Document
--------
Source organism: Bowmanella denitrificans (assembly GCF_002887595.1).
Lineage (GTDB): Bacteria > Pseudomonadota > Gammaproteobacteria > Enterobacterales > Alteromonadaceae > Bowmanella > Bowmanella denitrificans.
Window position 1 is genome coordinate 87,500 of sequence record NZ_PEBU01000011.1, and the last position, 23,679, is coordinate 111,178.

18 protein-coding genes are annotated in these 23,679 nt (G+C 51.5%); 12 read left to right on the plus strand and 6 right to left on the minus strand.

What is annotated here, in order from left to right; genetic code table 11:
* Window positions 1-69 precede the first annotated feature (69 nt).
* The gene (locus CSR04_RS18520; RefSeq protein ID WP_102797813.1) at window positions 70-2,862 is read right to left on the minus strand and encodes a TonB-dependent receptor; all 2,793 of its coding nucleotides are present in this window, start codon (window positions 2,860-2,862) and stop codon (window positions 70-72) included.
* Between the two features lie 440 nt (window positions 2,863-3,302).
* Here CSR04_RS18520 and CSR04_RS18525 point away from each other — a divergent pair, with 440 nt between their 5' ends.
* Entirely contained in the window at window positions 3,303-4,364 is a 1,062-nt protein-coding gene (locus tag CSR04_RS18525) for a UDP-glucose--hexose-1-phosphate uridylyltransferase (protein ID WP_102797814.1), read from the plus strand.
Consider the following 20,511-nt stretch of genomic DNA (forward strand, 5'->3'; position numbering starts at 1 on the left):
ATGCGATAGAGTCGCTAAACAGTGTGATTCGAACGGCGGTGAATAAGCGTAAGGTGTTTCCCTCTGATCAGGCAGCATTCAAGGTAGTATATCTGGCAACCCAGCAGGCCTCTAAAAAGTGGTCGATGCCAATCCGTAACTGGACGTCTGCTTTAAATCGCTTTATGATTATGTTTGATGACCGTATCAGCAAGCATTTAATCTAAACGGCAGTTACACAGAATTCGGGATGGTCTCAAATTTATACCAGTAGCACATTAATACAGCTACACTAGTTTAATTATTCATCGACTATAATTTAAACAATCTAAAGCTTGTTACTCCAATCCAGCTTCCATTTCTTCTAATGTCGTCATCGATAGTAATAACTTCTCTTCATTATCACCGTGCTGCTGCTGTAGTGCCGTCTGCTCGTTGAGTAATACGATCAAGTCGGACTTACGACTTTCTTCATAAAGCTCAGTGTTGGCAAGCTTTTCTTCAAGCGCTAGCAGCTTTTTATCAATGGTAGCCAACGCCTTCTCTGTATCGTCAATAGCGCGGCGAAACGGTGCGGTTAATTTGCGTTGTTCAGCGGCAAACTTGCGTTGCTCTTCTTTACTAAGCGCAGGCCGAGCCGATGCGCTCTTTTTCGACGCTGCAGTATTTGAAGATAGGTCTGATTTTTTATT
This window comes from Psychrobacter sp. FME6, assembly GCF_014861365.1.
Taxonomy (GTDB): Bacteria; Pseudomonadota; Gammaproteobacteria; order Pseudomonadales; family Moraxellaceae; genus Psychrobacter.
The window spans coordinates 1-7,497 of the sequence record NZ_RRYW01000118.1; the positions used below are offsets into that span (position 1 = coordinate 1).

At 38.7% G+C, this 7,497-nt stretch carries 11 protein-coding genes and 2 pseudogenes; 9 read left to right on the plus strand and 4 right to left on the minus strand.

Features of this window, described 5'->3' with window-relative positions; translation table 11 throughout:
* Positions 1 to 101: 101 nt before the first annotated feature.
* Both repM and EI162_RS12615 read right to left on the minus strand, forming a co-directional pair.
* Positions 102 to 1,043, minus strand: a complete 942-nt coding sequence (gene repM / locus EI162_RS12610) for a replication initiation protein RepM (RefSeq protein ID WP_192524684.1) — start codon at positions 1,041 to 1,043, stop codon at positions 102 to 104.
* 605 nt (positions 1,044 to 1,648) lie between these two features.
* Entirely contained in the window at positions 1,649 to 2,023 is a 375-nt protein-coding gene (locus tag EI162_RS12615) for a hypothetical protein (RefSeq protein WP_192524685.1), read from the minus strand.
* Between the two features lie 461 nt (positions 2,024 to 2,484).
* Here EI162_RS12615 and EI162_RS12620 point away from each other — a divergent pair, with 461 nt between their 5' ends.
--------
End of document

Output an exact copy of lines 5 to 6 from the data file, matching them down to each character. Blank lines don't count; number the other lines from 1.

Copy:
What is annotated here, in order from left to right; genetic code table 11:
* Window positions 1-69 precede the first annotated feature (69 nt).